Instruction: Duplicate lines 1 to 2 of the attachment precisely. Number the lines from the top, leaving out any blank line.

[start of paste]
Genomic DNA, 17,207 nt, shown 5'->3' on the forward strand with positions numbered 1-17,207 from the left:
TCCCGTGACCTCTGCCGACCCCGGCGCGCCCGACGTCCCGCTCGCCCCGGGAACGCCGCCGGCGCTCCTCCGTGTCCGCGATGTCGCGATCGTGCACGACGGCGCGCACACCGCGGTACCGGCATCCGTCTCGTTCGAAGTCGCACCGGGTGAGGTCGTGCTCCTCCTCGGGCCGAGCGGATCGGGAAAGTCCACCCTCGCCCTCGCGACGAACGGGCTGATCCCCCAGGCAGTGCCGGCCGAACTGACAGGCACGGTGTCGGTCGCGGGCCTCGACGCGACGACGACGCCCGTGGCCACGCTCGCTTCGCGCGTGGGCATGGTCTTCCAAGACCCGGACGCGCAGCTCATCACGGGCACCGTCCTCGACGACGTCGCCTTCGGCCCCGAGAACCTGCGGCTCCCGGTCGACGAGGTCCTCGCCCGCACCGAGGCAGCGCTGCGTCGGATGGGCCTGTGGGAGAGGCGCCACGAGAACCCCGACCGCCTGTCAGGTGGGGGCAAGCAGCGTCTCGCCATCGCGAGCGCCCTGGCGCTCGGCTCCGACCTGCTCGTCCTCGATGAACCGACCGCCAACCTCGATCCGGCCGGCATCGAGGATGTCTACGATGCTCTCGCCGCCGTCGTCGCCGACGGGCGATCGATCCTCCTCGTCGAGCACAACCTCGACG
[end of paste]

Genomic DNA, 17,207 nt, shown 5'->3' on the forward strand with positions numbered 1-17,207 from the left:
TCCCGTGACCTCTGCCGACCCCGGCGCGCCCGACGTCCCGCTCGCCCCGGGAACGCCGCCGGCGCTCCTCCGTGTCCGCGATGTCGCGATCGTGCACGACGGCGCGCACACCGCGGTACCGGCATCCGTCTCGTTCGAAGTCGCACCGGGTGAGGTCGTGCTCCTCCTCGGGCCGAGCGGATCGGGAAAGTCCACCCTCGCCCTCGCGACGAACGGGCTGATCCCCCAGGCAGTGCCGGCCGAACTGACAGGCACGGTGTCGGTCGCGGGCCTCGACGCGACGACGACGCCCGTGGCCACGCTCGCTTCGCGCGTGGGCATGGTCTTCCAAGACCCGGACGCGCAGCTCATCACGGGCACCGTCCTCGACGACGTCGCCTTCGGCCCCGAGAACCTGCGGCTCCCGGTCGACGAGGTCCTCGCCCGCACCGAGGCAGCGCTGCGTCGGATGGGCCTGTGGGAGAGGCGCCACGAGAACCCCGACCGCCTGTCAGGTGGGGGCAAGCAGCGTCTCGCCATCGCGAGCGCCCTGGCGCTCGGCTCCGACCTGCTCGTCCTCGATGAACCGACCGCCAACCTCGATCCGGCCGGCATCGAGGATGTCTACGATGCTCTCGCCGCCGTCGTCGCCGACGGGCGATCGATCCTCCTCGTCGAGCACAACCTCGACG